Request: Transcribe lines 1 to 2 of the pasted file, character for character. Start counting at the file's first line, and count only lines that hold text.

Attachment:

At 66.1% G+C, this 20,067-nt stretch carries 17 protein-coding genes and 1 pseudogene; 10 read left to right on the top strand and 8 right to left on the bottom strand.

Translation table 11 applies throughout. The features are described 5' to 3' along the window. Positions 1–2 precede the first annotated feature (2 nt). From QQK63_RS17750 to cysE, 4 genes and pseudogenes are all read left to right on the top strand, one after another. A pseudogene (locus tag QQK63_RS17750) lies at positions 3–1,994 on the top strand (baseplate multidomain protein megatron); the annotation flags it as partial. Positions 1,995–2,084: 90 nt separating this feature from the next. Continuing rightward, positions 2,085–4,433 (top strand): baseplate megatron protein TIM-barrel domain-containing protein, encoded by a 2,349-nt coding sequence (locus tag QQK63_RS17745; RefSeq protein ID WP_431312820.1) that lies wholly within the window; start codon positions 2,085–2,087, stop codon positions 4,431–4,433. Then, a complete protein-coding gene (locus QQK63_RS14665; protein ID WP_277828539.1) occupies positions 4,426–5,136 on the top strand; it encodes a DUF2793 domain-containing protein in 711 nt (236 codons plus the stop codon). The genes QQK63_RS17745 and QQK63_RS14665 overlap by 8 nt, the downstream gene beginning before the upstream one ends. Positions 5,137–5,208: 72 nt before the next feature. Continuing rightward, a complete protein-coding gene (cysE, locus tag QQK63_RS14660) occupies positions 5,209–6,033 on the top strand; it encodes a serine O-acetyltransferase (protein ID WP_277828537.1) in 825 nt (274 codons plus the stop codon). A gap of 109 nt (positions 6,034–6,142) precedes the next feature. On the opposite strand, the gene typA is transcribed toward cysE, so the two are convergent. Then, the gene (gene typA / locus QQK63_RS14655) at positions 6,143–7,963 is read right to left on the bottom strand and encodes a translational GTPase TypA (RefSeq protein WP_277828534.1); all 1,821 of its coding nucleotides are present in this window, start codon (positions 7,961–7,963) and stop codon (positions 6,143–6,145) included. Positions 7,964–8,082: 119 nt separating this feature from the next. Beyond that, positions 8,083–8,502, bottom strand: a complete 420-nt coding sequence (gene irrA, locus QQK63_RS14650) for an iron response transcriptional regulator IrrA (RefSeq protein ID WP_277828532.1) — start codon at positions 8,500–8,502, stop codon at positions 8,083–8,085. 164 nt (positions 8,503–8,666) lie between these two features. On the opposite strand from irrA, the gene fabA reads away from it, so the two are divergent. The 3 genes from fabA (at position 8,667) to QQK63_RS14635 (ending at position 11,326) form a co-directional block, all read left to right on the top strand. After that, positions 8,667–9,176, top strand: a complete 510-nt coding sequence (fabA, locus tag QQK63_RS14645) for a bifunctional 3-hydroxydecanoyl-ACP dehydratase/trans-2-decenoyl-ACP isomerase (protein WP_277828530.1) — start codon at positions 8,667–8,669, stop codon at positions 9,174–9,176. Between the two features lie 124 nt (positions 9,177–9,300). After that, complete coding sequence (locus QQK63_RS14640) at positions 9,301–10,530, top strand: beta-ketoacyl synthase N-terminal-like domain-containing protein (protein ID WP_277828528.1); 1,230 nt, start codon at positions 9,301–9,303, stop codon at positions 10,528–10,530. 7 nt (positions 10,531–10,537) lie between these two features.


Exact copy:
At 66.1% G+C, this 20,067-nt stretch carries 17 protein-coding genes and 1 pseudogene; 10 read left to right on the top strand and 8 right to left on the bottom strand.

Translation table 11 applies throughout. The features are described 5' to 3' along the window. Positions 1–2 precede the first annotated feature (2 nt). From QQK63_RS17750 to cysE, 4 genes and pseudogenes are all read left to right on the top strand, one after another. A pseudogene (locus tag QQK63_RS17750) lies at positions 3–1,994 on the top strand (baseplate multidomain protein megatron); the annotation flags it as partial. Positions 1,995–2,084: 90 nt separating this feature from the next. Continuing rightward, positions 2,085–4,433 (top strand): baseplate megatron protein TIM-barrel domain-containing protein, encoded by a 2,349-nt coding sequence (locus tag QQK63_RS17745; RefSeq protein ID WP_431312820.1) that lies wholly within the window; start codon positions 2,085–2,087, stop codon positions 4,431–4,433. Then, a complete protein-coding gene (locus QQK63_RS14665; protein ID WP_277828539.1) occupies positions 4,426–5,136 on the top strand; it encodes a DUF2793 domain-containing protein in 711 nt (236 codons plus the stop codon). The genes QQK63_RS17745 and QQK63_RS14665 overlap by 8 nt, the downstream gene beginning before the upstream one ends. Positions 5,137–5,208: 72 nt before the next feature. Continuing rightward, a complete protein-coding gene (cysE, locus tag QQK63_RS14660) occupies positions 5,209–6,033 on the top strand; it encodes a serine O-acetyltransferase (protein ID WP_277828537.1) in 825 nt (274 codons plus the stop codon). A gap of 109 nt (positions 6,034–6,142) precedes the next feature. On the opposite strand, the gene typA is transcribed toward cysE, so the two are convergent. Then, the gene (gene typA / locus QQK63_RS14655) at positions 6,143–7,963 is read right to left on the bottom strand and encodes a translational GTPase TypA (RefSeq protein WP_277828534.1); all 1,821 of its coding nucleotides are present in this window, start codon (positions 7,961–7,963) and stop codon (positions 6,143–6,145) included. Positions 7,964–8,082: 119 nt separating this feature from the next. Beyond that, positions 8,083–8,502, bottom strand: a complete 420-nt coding sequence (gene irrA, locus QQK63_RS14650) for an iron response transcriptional regulator IrrA (RefSeq protein ID WP_277828532.1) — start codon at positions 8,500–8,502, stop codon at positions 8,083–8,085. 164 nt (positions 8,503–8,666) lie between these two features. On the opposite strand from irrA, the gene fabA reads away from it, so the two are divergent. The 3 genes from fabA (at position 8,667) to QQK63_RS14635 (ending at position 11,326) form a co-directional block, all read left to right on the top strand. After that, positions 8,667–9,176, top strand: a complete 510-nt coding sequence (fabA, locus tag QQK63_RS14645) for a bifunctional 3-hydroxydecanoyl-ACP dehydratase/trans-2-decenoyl-ACP isomerase (protein WP_277828530.1) — start codon at positions 8,667–8,669, stop codon at positions 9,174–9,176. Between the two features lie 124 nt (positions 9,177–9,300). After that, complete coding sequence (locus QQK63_RS14640) at positions 9,301–10,530, top strand: beta-ketoacyl synthase N-terminal-like domain-containing protein (protein ID WP_277828528.1); 1,230 nt, start codon at positions 9,301–9,303, stop codon at positions 10,528–10,530. 7 nt (positions 10,531–10,537) lie between these two features.